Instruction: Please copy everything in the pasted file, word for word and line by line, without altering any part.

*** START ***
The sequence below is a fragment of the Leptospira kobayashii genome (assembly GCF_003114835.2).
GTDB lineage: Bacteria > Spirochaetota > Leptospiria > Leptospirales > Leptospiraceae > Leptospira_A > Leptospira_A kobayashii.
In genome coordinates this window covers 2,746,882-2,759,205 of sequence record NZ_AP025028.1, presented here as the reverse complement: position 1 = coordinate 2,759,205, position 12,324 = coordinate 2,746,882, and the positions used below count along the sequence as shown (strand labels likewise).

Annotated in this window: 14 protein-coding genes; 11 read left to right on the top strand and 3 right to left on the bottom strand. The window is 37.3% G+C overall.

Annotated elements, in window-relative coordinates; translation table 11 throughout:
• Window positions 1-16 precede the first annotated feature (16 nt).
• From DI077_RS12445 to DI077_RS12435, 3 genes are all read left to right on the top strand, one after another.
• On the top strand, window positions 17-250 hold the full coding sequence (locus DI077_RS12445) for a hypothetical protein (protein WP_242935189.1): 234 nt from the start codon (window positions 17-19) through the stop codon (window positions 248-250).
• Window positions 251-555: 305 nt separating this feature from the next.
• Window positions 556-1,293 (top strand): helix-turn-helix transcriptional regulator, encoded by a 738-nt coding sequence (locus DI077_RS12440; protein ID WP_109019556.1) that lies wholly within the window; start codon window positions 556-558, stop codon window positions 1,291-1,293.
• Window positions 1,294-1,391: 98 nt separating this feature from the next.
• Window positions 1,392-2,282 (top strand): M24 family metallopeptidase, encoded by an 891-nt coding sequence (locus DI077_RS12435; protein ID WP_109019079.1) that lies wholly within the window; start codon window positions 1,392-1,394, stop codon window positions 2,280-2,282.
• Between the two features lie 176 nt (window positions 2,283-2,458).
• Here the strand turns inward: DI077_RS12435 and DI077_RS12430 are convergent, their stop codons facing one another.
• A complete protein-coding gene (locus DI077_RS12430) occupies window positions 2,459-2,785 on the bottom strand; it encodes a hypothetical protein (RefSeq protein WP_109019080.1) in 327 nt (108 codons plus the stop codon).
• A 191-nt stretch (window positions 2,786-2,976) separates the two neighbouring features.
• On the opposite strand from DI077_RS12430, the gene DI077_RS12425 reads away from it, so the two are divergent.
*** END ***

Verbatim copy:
The sequence below is a fragment of the Leptospira kobayashii genome (assembly GCF_003114835.2).
GTDB lineage: Bacteria > Spirochaetota > Leptospiria > Leptospirales > Leptospiraceae > Leptospira_A > Leptospira_A kobayashii.
In genome coordinates this window covers 2,746,882-2,759,205 of sequence record NZ_AP025028.1, presented here as the reverse complement: position 1 = coordinate 2,759,205, position 12,324 = coordinate 2,746,882, and the positions used below count along the sequence as shown (strand labels likewise).

Annotated in this window: 14 protein-coding genes; 11 read left to right on the top strand and 3 right to left on the bottom strand. The window is 37.3% G+C overall.

Annotated elements, in window-relative coordinates; translation table 11 throughout:
• Window positions 1-16 precede the first annotated feature (16 nt).
• From DI077_RS12445 to DI077_RS12435, 3 genes are all read left to right on the top strand, one after another.
• On the top strand, window positions 17-250 hold the full coding sequence (locus DI077_RS12445) for a hypothetical protein (protein WP_242935189.1): 234 nt from the start codon (window positions 17-19) through the stop codon (window positions 248-250).
• Window positions 251-555: 305 nt separating this feature from the next.
• Window positions 556-1,293 (top strand): helix-turn-helix transcriptional regulator, encoded by a 738-nt coding sequence (locus DI077_RS12440; protein ID WP_109019556.1) that lies wholly within the window; start codon window positions 556-558, stop codon window positions 1,291-1,293.
• Window positions 1,294-1,391: 98 nt separating this feature from the next.
• Window positions 1,392-2,282 (top strand): M24 family metallopeptidase, encoded by an 891-nt coding sequence (locus DI077_RS12435; protein ID WP_109019079.1) that lies wholly within the window; start codon window positions 1,392-1,394, stop codon window positions 2,280-2,282.
• Between the two features lie 176 nt (window positions 2,283-2,458).
• Here the strand turns inward: DI077_RS12435 and DI077_RS12430 are convergent, their stop codons facing one another.
• A complete protein-coding gene (locus DI077_RS12430) occupies window positions 2,459-2,785 on the bottom strand; it encodes a hypothetical protein (RefSeq protein WP_109019080.1) in 327 nt (108 codons plus the stop codon).
• A 191-nt stretch (window positions 2,786-2,976) separates the two neighbouring features.
• On the opposite strand from DI077_RS12430, the gene DI077_RS12425 reads away from it, so the two are divergent.